MC: Organizations need help to understand, manage, rationalize and evolve their systems and data. This needs an integrated and flexible knowledge base describing the systems, how they are linked together and the data that flows between them. This knowledge base must be self-managing and available to a wide range of tools and technologies.

Regulations are emerging within and across industries to ensure consistency and quality of data used within enterprises. Metadata is at the heart of these regulations. It encompasses database schemas, formats, semantic information, business rules, ownership, lineage, movement, and usage. Having a sound metadata strategy across an institution is key to improving the flow of data -- ensuring as much of the data as possible in the data silos is well described within the tools that manage the data, using shared glossaries and agreed vocabularies. Metadata that describes the format and content of data allows developers to determine which dataset to use in a new project. Metadata enables data to be used outside the applications and organizations that created it. As a bonus, metadata that describes the business context for data enables automated governance processes to apply, making it easier to demonstrate compliance with initiatives such as GDPR.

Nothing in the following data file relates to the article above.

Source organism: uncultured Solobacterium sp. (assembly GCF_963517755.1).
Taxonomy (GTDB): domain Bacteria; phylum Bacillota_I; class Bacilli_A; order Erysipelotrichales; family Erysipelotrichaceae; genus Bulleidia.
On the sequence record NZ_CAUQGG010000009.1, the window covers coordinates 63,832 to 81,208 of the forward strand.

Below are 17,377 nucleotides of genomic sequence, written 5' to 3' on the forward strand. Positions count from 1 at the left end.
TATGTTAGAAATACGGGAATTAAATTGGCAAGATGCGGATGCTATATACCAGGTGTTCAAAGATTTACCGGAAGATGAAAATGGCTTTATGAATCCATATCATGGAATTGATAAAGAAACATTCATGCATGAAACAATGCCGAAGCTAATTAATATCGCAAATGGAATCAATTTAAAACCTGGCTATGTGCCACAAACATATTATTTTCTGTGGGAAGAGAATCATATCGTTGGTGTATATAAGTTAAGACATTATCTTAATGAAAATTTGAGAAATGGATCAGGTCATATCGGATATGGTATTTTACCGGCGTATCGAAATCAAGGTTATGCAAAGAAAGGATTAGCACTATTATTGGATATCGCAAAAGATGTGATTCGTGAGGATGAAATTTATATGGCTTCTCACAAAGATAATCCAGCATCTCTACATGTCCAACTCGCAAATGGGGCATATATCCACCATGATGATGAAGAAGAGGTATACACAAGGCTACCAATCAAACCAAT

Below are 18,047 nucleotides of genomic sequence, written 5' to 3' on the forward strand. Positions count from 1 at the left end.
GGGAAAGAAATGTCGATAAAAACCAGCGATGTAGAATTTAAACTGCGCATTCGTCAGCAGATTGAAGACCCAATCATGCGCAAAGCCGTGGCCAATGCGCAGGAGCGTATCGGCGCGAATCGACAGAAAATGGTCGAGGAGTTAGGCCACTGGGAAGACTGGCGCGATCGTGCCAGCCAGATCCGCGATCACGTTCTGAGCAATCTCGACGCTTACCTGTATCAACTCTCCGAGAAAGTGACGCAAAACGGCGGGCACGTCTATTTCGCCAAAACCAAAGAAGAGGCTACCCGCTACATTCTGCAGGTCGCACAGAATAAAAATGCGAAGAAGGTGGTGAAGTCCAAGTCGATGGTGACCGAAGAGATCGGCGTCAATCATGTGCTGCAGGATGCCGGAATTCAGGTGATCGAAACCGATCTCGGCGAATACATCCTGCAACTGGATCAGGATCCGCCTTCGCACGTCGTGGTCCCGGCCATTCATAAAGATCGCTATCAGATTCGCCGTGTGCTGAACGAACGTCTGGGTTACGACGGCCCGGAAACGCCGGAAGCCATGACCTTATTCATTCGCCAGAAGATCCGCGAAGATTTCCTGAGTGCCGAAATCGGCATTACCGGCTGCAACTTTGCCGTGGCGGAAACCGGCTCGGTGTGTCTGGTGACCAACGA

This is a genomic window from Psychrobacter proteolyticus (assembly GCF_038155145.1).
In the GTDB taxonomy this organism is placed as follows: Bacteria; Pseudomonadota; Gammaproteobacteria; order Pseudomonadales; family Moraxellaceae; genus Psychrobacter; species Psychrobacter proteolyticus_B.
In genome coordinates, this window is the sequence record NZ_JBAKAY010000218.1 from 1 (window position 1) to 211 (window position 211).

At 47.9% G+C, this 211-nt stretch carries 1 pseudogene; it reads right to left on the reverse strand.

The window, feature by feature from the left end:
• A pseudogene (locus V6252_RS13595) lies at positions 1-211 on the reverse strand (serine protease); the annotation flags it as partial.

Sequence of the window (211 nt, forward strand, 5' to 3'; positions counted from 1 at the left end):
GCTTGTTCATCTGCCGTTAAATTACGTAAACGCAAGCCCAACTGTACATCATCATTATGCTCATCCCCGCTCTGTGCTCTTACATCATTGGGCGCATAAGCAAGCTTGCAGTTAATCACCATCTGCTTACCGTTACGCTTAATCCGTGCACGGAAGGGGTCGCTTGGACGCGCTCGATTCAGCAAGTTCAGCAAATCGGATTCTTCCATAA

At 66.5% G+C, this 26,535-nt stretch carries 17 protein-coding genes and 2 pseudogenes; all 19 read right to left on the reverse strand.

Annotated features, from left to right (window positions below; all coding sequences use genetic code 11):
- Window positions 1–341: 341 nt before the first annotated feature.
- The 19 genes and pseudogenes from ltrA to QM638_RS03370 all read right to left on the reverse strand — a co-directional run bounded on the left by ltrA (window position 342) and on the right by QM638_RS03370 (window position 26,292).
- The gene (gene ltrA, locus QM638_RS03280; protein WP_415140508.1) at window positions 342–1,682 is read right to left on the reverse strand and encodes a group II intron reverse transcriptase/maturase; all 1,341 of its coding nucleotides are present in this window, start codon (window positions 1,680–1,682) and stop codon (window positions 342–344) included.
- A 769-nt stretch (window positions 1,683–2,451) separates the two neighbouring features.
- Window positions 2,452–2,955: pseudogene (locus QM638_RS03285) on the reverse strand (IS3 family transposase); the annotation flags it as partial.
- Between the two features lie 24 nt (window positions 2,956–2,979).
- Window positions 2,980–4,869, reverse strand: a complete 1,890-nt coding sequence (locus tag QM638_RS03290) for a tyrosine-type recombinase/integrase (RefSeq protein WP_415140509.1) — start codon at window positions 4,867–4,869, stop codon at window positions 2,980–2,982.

BN: How does the ODPi Egeria project help?

MC: Products from a variety of vendors support metadata, however, they do not interoperate easily today. ODPI Egeria helps by defining a way to share metadata across diverse and heterogeneous tools.

In case you're not aware of the background of ODPi Egeria, in August 2018, IBM, ING, Hortonworks (now Cloudera), SAS, and more created the open source ODPi Egeria project. To support the free flow of metadata between different technologies and vendor offerings, Egeria enables organizations to locate, manage, govern and use their data more effectively across silos.

In January 2019, the ODPi Egeria conformance suite became available ensuring that vendors who ship ODPi Egeria in their product offerings are delivering a consistent set of APIs and capabilities, such that data governance professionals can easily build an enterprise-wide metadata catalog that all their data tools can easily leverage.

IBM is a founder and a leader of the ODPi Egeria project and is incorporating the tech in its tools such as InfoSphere Information Governance Catalog.